World’s Fastest Robotic Roach is Created Using 3D Printed Parts by Team at UC Berkeley

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Don’t blink or you’ll miss it – and if you feel your skin crawl at just the thought of the darting of insects, you might be happy that you did. However, what we’re showing you here is not the super sized cockroach of your worst nightmares, but rather the X2-VelociRoACH!

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Weighing in at 54 grams, it is by far the fastest legged robot of its size. This little creature moves 4.9 meters per second and its legs scurry in the fullest sense of the word. Creatures with legs (as opposed to those that fly or run on wheels) have two options if they want to go faster, as you most likely know from experience. Either they can take more steps in a shorter period of time, the Chihuahua approach let’s call it, or they can take longer steps in order to cover the distance in less time, the Great Dane method.

When designing a cockroach, there are restrictions based on the muscoskeletal system that only allow a maximum number of steps to be taken in a given period of time and so cockroaches tend to take the same number of steps while varying the length of their stride (I know, not the most pleasant thing to imagine). However, the team at UC Berkeley‘s Department Electrical Engineering and Computer Sciences’ Biomimetic Millisystems Lab wasn’t designing a cockroach, as those already exist; instead, Duncan W. Haldane and Ronald S. Fearing were designing a robot and so were not constrained by biology.

ezgifcom-gif-maker (2)-1432507188412They were instead obliged not to vary the stride length of their legged creation because the legs are connected directly to the motors. Therefore, they explored the other option: number of steps taken. They maxed out at about 45 stride cycles – a wonderful bit of jargon invented to talk about the steps taken by a robot that requires motion based on circular rotations of a mechanism – and destroyed the record previously in place.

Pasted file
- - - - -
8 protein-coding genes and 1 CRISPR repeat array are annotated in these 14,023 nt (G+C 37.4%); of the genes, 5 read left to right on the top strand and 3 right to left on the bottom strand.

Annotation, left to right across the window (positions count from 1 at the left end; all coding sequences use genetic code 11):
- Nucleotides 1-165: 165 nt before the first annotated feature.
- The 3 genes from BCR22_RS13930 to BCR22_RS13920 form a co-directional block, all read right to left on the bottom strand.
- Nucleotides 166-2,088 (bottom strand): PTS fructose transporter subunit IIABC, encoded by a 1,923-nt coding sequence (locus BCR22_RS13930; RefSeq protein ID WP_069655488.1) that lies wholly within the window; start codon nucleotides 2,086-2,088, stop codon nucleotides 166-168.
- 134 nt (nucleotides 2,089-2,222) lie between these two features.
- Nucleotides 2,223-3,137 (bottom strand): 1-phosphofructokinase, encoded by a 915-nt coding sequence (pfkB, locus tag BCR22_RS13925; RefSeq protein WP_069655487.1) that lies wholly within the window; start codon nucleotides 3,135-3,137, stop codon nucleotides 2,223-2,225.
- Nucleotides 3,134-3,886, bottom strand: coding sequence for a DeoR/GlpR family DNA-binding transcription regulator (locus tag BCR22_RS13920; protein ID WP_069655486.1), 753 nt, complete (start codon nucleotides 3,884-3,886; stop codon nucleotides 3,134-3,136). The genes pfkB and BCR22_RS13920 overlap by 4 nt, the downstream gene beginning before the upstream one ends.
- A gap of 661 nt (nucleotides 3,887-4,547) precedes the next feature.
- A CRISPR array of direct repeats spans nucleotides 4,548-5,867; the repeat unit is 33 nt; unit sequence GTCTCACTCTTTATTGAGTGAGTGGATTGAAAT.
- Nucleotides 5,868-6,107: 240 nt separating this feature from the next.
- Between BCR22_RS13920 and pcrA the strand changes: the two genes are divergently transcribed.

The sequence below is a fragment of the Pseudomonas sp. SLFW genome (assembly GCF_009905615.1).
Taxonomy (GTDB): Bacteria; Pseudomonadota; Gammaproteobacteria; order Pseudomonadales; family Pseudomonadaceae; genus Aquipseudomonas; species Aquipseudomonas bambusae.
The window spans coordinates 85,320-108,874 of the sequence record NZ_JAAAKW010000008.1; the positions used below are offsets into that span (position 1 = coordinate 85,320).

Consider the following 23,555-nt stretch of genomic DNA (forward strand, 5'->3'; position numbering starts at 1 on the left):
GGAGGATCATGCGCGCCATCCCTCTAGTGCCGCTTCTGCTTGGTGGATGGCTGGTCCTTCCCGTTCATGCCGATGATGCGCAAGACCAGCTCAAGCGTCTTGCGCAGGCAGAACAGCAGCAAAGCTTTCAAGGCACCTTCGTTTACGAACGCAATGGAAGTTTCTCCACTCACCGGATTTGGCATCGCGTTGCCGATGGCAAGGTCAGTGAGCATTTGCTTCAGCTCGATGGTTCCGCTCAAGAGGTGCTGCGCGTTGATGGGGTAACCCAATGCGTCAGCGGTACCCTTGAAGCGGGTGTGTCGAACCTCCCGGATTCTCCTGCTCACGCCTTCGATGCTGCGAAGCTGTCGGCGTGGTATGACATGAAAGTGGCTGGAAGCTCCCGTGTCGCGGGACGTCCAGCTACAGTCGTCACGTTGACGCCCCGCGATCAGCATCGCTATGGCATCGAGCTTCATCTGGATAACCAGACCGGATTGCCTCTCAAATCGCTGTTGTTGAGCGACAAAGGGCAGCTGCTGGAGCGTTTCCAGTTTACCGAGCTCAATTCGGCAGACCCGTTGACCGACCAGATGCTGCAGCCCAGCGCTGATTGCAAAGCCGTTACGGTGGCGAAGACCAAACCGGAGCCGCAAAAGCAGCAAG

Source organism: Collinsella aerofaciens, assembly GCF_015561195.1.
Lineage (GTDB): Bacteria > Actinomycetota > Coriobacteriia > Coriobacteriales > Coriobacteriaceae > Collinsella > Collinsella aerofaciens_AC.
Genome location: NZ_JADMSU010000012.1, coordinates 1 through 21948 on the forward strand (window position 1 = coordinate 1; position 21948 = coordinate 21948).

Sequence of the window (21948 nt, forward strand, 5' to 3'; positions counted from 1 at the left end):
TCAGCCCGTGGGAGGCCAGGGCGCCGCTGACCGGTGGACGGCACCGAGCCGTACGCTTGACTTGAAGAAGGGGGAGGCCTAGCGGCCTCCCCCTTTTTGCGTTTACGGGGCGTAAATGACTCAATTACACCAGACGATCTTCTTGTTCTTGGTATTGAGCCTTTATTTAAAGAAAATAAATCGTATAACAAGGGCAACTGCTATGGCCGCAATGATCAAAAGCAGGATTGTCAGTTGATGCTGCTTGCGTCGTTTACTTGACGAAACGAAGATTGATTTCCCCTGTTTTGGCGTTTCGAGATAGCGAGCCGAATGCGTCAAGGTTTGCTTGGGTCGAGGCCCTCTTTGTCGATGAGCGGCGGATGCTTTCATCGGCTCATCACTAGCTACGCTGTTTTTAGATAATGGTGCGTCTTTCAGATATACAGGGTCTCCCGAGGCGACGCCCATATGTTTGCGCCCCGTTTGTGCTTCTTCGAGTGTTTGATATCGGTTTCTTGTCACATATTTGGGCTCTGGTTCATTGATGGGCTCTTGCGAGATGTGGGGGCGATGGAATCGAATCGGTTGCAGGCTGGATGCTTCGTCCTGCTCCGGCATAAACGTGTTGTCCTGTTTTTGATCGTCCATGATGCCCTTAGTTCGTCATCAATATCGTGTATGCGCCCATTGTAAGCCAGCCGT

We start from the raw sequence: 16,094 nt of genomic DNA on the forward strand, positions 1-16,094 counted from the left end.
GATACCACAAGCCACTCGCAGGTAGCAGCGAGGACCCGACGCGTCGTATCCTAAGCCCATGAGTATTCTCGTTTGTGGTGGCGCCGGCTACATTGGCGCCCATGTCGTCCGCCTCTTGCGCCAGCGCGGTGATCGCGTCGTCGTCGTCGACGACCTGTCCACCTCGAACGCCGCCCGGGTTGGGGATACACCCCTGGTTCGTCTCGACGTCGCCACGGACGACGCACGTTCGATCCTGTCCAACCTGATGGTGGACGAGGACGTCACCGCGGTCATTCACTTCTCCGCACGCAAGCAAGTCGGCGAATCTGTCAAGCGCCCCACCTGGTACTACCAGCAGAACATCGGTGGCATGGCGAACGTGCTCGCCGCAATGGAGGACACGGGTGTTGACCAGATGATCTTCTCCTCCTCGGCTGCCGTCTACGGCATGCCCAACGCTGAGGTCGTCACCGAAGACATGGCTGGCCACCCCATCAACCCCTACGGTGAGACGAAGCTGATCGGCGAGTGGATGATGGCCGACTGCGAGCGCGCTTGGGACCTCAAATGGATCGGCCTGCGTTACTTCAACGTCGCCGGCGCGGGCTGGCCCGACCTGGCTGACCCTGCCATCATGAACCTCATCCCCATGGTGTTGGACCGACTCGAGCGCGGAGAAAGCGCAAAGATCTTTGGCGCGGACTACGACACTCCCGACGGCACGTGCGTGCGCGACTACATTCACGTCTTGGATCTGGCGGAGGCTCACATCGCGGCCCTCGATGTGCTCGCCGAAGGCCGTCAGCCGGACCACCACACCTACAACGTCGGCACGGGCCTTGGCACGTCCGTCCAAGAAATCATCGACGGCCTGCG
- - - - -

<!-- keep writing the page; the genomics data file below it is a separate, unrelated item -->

The only thing stopping them from upping the number was the laws of physics. It is certainly possible to program the creature to produce more leg cycles per second. The down side is that bits and pieces start to fly off, leaving you with significantly less robot than needed. This material failure has led to an exploration of possible graph1-1432506189642materials that can handle the stresses of such hyper scuttling.

“More dynamic performance from this robot is achievable,” the researchers say, in terms of stride frequency–if they can find ways to enhance processes or materials.

The legs on the VelociRoACH are made of fiberglass and key structures are made more robust by using 3D printed parts and it’s only the material composite that is used that fails once the robot reaches its top speeds. As the boundaries of printable composite materials continue to expand, the upper limits of the robot’s stride cycles will also rise. This means it most likely won’t be long until another team comes along with an even faster creature.

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However, VelociRoACH will always have a special place in my heart…as long as it never comes scurrying out from behind my refrigerator.

What do you think about this incredible robot?  Discuss in the VelociRoACH forum thread on 3DPB.com.

 

 

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